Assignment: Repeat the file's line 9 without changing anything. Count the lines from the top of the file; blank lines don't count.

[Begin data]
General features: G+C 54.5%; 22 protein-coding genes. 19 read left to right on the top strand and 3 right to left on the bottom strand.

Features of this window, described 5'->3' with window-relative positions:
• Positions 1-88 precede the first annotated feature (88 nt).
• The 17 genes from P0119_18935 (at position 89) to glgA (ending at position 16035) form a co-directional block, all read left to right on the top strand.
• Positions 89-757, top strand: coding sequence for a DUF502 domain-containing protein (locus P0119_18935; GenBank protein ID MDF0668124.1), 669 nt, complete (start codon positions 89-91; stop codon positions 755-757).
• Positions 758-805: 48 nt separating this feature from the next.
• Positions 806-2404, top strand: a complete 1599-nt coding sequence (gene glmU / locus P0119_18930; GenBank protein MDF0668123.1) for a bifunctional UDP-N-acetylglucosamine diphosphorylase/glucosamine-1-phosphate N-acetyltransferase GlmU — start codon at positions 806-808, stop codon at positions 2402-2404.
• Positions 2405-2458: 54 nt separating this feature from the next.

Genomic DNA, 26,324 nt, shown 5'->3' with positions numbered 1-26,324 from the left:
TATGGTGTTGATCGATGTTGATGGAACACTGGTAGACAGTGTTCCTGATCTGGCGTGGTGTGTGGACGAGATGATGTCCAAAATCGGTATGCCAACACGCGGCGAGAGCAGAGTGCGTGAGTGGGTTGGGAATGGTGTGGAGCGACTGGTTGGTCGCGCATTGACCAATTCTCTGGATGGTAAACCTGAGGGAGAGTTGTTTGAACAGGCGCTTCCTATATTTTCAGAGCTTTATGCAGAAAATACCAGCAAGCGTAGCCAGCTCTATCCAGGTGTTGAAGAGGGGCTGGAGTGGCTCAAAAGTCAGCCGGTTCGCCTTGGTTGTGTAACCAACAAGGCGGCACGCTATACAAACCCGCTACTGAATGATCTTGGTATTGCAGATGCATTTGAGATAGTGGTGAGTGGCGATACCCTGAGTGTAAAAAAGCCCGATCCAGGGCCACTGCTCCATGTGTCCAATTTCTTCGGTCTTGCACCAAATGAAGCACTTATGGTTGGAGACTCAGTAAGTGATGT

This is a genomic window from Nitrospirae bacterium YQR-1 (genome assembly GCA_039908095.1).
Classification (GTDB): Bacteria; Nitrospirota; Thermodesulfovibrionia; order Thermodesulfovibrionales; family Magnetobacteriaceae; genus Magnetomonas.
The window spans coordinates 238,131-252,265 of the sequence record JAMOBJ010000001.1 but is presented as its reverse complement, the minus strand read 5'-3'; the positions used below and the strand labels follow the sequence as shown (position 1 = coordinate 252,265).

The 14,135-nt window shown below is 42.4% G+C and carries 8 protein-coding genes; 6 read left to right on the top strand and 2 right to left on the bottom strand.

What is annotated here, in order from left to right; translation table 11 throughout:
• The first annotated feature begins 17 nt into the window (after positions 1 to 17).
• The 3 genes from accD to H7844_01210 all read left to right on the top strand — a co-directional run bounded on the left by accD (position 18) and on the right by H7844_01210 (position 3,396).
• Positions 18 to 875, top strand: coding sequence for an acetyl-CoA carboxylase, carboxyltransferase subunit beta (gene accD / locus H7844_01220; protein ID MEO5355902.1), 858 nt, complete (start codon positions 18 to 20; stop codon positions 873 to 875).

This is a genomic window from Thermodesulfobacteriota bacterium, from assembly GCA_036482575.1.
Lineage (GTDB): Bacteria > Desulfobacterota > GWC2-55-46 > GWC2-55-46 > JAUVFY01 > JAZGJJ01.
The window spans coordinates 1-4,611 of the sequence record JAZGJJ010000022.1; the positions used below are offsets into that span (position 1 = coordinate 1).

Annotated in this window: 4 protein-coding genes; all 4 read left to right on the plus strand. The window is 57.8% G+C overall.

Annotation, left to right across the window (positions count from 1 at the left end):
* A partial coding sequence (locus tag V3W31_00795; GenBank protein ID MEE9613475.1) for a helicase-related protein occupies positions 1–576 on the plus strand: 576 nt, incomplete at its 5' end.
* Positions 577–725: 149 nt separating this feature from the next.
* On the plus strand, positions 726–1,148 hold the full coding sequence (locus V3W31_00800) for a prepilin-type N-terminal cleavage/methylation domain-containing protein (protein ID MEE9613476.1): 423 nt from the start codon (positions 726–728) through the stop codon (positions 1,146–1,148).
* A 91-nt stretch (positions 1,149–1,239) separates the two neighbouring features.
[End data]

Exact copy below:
Genomic DNA, 26,324 nt, shown 5'->3' with positions numbered 1-26,324 from the left: